Congratulations are in order!
The new presidents of the American Bar Association and National Bar Association are both Black women!
According to The Global Legal Post, Deborah Enix-Ross is a senior legal adviser with Debevoise & Plimpton who has a longstanding relationship with the American Bar Association (ABA). She has served in a variety of ABA capacities, as chair of the House of Delegates, International Law Section member, and founder of the ABA’s Women’s Interest Network, her commitment runs deep. She has also served as an ABA representative in the International Bar Association.
Now The University of Miami School of Law alumnus has been named the new president of the ABA, recently sworn in by retired Supreme Court Justice Stephen Breyer at the ABA’s annual meeting in Chicago. Enix-Ross will replace former president Reginald Turner, committing to continue his mission of “promoting public understanding of the judiciary.” The veteran legal professional has planned to use her time as president to “focus on civics, civility, and collaboration,” emphasizing the role of lawyers as community role models. Her hope is to bolster those values within the ABA and enhance the association’s work in society, including as election poll workers.
“Lawyers must lead the way in promoting…the cornerstones of our democracy, to restore confidence in our democratic institutions, in the judicial system, and to protect the rule of law…Our differences are aggravated by incivility in public discourse,” Enix-Ross said while addressing the ABA House of Delegates.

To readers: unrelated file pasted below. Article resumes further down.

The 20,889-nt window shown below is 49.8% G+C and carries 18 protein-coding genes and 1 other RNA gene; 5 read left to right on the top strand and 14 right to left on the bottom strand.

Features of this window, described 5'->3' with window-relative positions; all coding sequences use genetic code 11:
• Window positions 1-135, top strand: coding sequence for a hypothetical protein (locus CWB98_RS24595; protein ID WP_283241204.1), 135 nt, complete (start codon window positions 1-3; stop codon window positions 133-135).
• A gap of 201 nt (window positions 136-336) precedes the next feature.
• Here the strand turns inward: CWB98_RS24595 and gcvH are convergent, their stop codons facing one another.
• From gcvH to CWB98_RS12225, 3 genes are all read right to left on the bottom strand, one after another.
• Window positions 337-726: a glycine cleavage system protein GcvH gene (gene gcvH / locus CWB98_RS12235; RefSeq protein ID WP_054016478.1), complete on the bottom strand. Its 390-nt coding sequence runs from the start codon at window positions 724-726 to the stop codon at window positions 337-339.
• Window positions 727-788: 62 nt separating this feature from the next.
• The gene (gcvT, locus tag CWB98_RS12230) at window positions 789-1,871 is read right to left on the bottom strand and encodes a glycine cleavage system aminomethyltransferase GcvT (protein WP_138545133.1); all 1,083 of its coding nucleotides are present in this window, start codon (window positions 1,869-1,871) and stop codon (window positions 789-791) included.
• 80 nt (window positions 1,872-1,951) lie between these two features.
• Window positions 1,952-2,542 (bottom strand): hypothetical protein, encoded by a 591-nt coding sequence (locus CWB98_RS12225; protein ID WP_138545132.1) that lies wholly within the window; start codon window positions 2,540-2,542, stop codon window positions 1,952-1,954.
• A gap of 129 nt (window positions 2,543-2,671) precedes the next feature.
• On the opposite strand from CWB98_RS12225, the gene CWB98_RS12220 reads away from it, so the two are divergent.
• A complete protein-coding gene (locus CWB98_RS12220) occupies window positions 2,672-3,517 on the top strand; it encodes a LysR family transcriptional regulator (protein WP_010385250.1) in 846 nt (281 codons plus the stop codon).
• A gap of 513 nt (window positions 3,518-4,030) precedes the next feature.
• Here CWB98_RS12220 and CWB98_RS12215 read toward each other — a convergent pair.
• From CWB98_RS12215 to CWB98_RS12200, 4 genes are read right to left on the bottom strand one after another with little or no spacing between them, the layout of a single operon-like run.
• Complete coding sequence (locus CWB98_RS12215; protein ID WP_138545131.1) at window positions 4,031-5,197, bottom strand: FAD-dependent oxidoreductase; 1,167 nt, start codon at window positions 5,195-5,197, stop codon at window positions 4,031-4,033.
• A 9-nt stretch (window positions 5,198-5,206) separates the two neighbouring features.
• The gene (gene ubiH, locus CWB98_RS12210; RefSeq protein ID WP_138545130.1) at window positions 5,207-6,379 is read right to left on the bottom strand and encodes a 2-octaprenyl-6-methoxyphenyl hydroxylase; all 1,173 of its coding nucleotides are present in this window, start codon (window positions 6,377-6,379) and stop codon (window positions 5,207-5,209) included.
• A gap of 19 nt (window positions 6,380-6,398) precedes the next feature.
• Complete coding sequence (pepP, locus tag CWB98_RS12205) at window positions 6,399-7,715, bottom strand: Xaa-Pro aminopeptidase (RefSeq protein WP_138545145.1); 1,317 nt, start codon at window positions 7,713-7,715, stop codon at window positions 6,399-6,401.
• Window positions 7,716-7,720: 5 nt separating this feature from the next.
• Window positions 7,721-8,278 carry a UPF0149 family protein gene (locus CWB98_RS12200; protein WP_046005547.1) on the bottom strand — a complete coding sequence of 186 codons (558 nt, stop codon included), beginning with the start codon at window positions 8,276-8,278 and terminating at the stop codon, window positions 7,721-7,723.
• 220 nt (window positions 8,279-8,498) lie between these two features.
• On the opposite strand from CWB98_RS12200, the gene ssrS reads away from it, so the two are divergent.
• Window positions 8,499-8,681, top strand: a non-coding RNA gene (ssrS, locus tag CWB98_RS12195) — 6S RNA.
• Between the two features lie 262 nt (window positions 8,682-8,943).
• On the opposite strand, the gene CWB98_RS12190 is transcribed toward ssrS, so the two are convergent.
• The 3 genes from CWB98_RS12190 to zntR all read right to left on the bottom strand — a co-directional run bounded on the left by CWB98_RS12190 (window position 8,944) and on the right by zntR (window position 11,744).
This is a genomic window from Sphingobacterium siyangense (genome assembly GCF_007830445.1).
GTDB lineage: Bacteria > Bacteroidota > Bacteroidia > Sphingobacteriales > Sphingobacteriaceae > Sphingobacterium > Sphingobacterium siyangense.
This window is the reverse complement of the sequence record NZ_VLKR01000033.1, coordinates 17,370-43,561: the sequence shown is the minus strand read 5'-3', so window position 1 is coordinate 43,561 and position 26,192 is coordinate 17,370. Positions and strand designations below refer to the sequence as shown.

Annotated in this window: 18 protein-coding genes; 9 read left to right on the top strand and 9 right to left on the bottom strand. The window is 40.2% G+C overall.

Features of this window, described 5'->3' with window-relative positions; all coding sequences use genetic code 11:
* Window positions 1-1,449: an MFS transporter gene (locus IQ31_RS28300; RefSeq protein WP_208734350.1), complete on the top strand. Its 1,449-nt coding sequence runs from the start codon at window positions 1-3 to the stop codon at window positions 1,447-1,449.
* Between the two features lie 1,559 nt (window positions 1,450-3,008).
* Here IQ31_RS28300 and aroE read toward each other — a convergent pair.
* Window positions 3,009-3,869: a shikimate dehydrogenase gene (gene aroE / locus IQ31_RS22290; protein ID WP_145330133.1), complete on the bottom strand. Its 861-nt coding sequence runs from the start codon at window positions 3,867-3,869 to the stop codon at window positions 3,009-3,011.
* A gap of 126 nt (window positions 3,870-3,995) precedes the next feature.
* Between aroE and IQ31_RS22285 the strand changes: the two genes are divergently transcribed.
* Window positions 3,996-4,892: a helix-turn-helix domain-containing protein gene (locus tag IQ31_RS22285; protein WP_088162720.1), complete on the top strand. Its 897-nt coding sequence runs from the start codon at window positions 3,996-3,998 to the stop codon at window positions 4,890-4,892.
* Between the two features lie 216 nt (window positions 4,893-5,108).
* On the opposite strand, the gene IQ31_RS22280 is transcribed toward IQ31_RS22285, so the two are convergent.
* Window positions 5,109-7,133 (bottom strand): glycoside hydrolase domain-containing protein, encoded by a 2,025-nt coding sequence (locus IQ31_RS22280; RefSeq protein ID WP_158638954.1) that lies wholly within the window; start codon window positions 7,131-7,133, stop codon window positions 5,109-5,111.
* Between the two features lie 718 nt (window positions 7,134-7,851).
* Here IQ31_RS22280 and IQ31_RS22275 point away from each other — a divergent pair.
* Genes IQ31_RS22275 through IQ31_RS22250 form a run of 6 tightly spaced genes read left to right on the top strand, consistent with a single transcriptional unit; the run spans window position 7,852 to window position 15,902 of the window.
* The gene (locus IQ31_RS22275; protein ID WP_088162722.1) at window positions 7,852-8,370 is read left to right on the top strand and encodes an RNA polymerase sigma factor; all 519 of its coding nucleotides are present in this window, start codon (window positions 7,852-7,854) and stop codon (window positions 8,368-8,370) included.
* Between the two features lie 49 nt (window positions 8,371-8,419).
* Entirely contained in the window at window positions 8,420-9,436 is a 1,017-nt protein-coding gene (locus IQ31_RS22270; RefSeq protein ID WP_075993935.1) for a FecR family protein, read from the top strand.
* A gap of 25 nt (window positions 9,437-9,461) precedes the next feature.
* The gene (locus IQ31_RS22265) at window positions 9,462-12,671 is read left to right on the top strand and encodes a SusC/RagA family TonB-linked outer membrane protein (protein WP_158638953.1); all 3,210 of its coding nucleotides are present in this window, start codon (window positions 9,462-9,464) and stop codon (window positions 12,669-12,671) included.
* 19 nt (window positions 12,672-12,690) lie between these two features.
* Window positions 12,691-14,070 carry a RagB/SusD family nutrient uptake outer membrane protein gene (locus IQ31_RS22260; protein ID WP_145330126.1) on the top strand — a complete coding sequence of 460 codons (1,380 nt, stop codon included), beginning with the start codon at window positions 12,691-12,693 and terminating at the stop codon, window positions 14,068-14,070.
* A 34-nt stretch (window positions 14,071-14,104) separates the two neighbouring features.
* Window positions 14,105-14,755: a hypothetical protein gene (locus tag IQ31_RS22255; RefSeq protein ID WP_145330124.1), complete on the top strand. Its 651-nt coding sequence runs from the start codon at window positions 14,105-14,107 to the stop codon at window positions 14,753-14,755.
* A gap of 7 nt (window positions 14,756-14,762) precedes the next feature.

In her new role, Enix-Ross will become only the fifth Black ABA president and the 11th woman president in the organization’s 144-year-history. She plans to usher the association into a new era, one marked by robust investment in public service. Her mission is quite similar to another new Black woman bar association president, Lonita K. Baker.
Baker is a Louisville, Kentucky attorney and the new president of the National Bar Association, one of the country’s oldest and most extensive networks of majority Black attorneys and judges, WDRB news reports. Baker is also a social justice advocate, respected community leader, and attorney for the family of Breonna Taylor, the young woman unjustly murdered by Louisville police.
The Louisville native was recently sworn in as the 80th president of the National Bar Association by Jefferson Circuit Court Judge Brian Edwards during the organization’s annual conference in Memphis. Baker said the moment was a full circle moment since she got her chops working under Judge Edwards in law school.
“Judge Edwards was actually my advanced trial practice professor when I was in law school. So he’s been a mentor to me even before I became an attorney. And then we’re both public defenders again some years apart, but he was able to mentor me through my time at the public defender’s office and just always been a positive reinforcement throughout my legal career,” said Baker.
As both women step into their appointments, they simultaneously make history, marking the first time that two Black women helm the country’s most influential bar associations. Enix-Ross and Baker each took time during their ceremonies to remind members of the powerful history of civic action in the associations, particularly in the areas of social and racial justice, as well as the organizations’ impact on the community and society at large.
“As a Black attorney, our past presidents and leaders go as far back as Fred Gray, who was the attorney for Rosa Parks and Martin Luther King Jr.,” said Baker.
“The ABA, through its incredible breadth and influence, has the power to change and inspire the legal community as no other organization can,” echoed Enix-Ross.
Congratulations President Baker and President Enix-Ross.
(l to r) Deborah Enix-Ross & Lonita K. Baker, Esq. Photo Courtesy of Arnold Adler/ABA Journal/Christopher Fryer/Louisville Business First